9 April 2009
Festus Aboagye is a Senior Research Fellow in the Training for Peace Program at the Institute for Security Studies in Tshwane, Pretoria, South Africa.
The humanitarian emergency in Darfur continues to challenge the United Nation's responsibility to protect (R2P) vulnerable populations. ()
It is more than three years since the 2005 World Summit adopted the agenda on 'operationalising' R2P. Since then, the emerging international criminal justice architecture around the role of the International Criminal Court (ICC) in both Africa and elsewhere has provided some momentum in this direction. The deployment of the third European Force in Chad and the Central African Republic ((EUFOR Chad-CAR), as well as of the UN Mission in the CAR and Chad (MINURCRAT), have also helped to stabilise the situation.
However, practical progress in the protection of the vulnerable populations on the ground in Darfur, as in other violent armed conflict areas within the continent, has been painfully slow. The humanitarian situation in Darfur has recently been further compounded by the response of the government of Sudan to the ICC's indictment of its president. Sudan's expulsion of key humanitarian agencies is no doubt an eloquent contempt of the efforts of the UN to address issues of regional and global human insecurity. The subsequent emergence of diplomatic support by the African Union (AU) and the League of Arab Nations further detracts from an effective and speedy resolution of the humanitarian plight of the millions of displaced Darfurians in and out of the country.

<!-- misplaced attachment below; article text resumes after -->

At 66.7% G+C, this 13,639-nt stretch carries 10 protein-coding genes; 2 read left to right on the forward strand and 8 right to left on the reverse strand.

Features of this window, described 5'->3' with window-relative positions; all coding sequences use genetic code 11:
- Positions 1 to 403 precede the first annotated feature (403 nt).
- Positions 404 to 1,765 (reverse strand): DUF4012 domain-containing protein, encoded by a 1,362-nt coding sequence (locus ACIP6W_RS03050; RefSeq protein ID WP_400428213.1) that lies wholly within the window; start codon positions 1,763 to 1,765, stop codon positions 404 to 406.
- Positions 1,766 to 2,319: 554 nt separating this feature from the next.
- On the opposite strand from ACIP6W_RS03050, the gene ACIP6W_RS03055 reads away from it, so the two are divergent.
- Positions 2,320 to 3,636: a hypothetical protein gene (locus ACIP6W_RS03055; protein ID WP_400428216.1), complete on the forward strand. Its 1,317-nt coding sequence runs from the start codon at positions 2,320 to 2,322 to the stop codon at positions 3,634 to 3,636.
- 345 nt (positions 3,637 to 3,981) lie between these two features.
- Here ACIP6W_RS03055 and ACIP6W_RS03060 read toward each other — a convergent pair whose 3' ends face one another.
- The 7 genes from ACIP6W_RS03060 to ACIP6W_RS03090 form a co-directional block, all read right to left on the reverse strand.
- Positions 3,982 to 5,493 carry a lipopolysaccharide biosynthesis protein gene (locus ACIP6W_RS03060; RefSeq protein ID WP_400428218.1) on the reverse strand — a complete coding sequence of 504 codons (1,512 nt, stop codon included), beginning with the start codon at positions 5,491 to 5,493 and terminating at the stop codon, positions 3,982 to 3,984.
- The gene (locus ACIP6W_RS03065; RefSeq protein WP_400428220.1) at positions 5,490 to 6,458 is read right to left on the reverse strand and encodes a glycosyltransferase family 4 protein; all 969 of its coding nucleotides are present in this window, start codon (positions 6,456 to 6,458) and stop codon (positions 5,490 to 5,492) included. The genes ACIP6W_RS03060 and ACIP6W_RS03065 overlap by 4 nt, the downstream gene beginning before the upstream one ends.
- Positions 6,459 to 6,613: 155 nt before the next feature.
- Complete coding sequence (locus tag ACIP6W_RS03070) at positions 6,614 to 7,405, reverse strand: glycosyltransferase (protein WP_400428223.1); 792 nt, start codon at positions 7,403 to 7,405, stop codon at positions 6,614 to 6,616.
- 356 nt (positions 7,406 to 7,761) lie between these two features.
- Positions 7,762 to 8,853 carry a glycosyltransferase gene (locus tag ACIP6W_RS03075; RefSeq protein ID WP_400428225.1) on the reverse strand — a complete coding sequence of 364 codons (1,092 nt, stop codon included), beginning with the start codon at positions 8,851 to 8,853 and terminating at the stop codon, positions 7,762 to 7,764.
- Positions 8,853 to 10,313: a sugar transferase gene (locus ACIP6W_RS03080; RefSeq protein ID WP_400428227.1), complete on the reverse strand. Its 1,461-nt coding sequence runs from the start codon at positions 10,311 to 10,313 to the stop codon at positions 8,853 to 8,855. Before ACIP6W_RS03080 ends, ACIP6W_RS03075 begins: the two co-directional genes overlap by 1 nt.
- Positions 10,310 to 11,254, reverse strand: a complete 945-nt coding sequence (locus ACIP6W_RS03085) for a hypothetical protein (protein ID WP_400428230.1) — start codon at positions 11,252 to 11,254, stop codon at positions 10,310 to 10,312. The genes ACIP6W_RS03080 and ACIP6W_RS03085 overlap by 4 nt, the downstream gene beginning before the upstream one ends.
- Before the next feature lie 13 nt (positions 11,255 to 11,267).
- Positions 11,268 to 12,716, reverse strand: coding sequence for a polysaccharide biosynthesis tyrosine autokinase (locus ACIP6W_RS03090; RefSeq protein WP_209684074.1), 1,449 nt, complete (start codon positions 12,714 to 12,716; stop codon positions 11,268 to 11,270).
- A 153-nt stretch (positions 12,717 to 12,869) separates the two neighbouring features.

These developments cripple the R2P agenda, which formed one of the key outcomes of the 2005 Summit and heralded in an era of hope in building upon the Canadian initiative around the International Commission on Intervention and State Sovereignty (ICISS) in 2000. For the moment, it does appear that the state sovereignty has won the tactical round in the operational campaign to propel the normative R2P discourse to the centre stage of international politics. ()
Among other factors, the UN failed Darfurians with a speedy and decisive intervention because of divisions within the Council itself. Perhaps, the lack of broad and sufficient consensus within the UN Security Council, and perceptions of its double standards in dealing with similar situations in the world, is banal to its own success and effectiveness. It is these weaknesses that the government of Sudan has successfully exploited in thwarting collective international action in implementing the UN R2P strategy in Darfur. Any hope of an effective implementation of the UN R2P strategy in Darfur must therefore start with regaining sufficient global consensus to push this notion beyond the threshold of international normative practice to become a binding international law with universal application.
In the case of Darfur, such an international consensus-building forum must involve the AU, the Arab League and state actors in the region. This new initiative must also go in tandem with progress by the unified mediation to yield the dividend of a more constructive and comprehensive peace accord that addresses political and other disputes pre-dating Sudan's independence in 1956.